Warpaint — and their first album, The Fool — was essentially the inspiration for a two-month phase during sophomore year when my friends and I wanted to start an all-girl band, despite not owning any instruments or knowing how to play anything. Nothing ever came of it, obviously, but something about how intensely cool they sounded, and the fact that we could identify with the lyrics, enthused us to a surprising degree and deserves praise. Composed of four girls, Warpaint oozes with subtle sass and wisdom on heartbreak and love — almost to a point that listening is like having a nice venting sesh with your best friend. But that's not to say Warpaint is for girls only.
With the band's second (self-titled) album, Warpaint continues to be a lure. Their sound would be next to the definition of ''hypnotizing and spookily sensual,'' if there were such an entry in the dictionary. A huge part of this atmosphere must be credited to Emily Kokal and Theresa Wayman and the quartet's quirky harmonizing. There is a delicate, fleeting quality to Warpaint's vocals that add intriguing complexity. In Love Is to Die, Wayman leaves listeners hanging on every syllable, each quivering with emotion. Though the jams can sometimes drag on, it's nothing the right aerial state of mind can't make you forget. The spontaneity and indefinite structure make for a totally head-bob-inducing stroll through a cloudy world of awesome girl power rock 'n' roll.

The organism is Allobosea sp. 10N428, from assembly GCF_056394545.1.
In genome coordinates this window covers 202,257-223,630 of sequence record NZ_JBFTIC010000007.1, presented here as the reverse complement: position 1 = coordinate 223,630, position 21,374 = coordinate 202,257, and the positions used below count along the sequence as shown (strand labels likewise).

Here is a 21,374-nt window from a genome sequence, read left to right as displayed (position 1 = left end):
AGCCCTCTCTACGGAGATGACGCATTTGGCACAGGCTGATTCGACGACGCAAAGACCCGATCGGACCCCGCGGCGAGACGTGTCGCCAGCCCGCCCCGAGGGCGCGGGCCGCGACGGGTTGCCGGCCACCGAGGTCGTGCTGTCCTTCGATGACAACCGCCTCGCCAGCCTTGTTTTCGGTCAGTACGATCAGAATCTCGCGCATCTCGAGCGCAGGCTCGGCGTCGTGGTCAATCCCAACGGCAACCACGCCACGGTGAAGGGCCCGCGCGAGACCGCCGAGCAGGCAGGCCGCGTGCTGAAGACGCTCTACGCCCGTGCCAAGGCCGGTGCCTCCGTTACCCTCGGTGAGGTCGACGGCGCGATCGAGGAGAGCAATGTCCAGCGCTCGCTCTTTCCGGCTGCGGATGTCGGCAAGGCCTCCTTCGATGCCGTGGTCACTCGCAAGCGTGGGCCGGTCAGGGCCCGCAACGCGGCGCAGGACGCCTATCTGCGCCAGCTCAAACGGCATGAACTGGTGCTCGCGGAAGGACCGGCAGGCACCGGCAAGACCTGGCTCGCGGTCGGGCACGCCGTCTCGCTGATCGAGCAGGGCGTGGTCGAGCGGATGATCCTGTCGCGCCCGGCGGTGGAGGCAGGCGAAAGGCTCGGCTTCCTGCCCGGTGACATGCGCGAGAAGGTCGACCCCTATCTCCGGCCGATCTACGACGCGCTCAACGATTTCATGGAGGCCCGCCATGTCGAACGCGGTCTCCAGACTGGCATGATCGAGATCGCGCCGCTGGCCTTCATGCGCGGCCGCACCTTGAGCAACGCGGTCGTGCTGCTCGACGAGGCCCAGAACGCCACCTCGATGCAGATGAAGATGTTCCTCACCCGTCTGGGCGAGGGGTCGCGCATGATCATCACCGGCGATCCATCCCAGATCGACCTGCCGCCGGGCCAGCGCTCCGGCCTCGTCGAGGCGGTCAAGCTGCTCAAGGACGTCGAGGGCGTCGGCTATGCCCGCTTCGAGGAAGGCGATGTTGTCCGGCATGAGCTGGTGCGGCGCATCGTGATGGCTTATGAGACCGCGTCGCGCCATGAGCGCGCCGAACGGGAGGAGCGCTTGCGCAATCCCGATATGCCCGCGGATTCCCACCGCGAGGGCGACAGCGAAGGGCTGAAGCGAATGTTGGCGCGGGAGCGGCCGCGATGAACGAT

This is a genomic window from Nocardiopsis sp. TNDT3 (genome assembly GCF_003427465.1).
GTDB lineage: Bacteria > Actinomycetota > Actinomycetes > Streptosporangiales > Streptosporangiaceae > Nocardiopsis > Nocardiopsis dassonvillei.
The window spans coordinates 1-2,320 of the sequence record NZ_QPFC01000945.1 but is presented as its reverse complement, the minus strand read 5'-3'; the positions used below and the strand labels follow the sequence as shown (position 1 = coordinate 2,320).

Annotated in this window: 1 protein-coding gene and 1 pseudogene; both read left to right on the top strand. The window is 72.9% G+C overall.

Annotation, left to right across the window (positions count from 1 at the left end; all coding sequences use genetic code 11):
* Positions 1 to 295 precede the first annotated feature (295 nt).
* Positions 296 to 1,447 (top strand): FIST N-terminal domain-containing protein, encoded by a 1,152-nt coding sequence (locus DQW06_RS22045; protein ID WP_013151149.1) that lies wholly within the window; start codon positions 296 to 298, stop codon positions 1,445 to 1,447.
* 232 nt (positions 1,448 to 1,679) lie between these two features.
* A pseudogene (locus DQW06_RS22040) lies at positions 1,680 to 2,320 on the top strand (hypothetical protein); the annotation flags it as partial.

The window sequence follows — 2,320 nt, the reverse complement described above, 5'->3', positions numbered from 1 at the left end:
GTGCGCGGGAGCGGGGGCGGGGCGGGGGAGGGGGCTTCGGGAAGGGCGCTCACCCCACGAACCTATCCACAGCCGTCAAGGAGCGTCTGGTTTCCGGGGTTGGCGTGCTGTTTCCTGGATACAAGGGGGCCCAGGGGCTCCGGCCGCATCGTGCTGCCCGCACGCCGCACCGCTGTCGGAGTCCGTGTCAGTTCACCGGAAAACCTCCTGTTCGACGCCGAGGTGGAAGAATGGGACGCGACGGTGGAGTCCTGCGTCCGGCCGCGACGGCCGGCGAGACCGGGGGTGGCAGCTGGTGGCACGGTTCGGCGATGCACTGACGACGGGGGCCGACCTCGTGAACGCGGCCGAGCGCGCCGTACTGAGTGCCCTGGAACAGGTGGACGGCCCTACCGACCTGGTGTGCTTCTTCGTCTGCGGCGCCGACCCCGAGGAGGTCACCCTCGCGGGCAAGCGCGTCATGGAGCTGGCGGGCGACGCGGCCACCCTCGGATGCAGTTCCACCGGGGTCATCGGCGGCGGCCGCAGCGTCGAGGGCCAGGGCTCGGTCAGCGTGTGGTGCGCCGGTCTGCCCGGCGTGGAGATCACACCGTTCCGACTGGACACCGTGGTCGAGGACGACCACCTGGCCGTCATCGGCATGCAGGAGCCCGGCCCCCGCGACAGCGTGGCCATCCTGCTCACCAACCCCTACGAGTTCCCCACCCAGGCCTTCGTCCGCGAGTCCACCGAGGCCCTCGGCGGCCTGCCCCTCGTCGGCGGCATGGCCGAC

HANNAH ELLIOTT Robinson High